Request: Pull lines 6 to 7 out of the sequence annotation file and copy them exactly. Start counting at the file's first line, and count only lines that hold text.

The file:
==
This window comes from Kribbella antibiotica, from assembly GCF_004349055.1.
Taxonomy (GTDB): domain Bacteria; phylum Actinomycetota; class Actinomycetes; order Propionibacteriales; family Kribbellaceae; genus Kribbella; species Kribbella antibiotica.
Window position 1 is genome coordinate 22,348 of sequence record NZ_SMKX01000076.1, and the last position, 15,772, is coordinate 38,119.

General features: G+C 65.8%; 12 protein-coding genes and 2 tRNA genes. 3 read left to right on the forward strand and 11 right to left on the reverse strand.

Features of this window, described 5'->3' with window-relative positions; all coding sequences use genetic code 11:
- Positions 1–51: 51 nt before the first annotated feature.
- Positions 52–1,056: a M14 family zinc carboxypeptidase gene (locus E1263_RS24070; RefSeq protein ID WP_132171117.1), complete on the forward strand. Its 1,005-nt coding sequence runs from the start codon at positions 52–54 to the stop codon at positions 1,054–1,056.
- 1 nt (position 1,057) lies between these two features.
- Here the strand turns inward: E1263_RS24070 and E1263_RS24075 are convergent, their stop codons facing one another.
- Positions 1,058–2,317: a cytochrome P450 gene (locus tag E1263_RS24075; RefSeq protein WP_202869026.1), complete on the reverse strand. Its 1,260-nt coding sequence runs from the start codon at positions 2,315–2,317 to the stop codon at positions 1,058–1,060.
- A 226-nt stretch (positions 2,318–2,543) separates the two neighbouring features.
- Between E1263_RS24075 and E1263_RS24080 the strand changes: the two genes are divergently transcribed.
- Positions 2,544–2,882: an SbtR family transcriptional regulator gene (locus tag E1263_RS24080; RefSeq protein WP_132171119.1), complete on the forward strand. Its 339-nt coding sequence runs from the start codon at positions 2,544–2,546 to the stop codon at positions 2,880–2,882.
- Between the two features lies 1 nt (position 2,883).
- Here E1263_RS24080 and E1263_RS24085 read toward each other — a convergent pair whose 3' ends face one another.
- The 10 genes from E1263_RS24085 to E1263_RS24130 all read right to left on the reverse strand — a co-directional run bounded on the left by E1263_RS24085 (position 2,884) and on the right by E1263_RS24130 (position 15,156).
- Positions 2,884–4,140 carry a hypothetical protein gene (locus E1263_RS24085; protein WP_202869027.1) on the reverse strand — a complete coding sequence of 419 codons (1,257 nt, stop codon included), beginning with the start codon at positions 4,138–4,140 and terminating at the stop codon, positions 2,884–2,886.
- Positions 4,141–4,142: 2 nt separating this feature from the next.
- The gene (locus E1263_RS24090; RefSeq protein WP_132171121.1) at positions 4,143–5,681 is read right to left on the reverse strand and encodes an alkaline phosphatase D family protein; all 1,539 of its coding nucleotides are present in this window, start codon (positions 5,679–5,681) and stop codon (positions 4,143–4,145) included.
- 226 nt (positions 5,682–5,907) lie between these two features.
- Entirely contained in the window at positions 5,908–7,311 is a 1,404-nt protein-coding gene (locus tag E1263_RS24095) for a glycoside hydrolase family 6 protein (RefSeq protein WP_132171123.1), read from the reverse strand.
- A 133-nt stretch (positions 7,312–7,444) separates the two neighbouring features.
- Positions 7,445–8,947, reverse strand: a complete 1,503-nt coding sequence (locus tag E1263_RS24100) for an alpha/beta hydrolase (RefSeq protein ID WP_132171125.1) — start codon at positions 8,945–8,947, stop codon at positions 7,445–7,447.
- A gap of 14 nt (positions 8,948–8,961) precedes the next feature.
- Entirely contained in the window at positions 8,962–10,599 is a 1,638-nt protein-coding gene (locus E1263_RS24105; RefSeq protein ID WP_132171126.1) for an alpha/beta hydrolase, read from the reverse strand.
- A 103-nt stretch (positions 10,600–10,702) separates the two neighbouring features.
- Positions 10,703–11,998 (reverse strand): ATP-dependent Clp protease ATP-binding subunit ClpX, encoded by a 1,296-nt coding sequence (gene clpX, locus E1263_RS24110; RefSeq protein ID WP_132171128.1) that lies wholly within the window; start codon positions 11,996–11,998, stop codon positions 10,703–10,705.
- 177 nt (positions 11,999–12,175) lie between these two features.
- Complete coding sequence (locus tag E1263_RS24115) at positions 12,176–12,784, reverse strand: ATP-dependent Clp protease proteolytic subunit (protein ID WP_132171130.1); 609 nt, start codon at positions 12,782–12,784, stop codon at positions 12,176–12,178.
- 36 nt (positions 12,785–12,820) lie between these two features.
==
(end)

- Positions 1–51: 51 nt before the first annotated feature.
- Positions 52–1,056: a M14 family zinc carboxypeptidase gene (locus E1263_RS24070; RefSeq protein ID WP_132171117.1), complete on the forward strand. Its 1,005-nt coding sequence runs from the start codon at positions 52–54 to the stop codon at positions 1,054–1,056.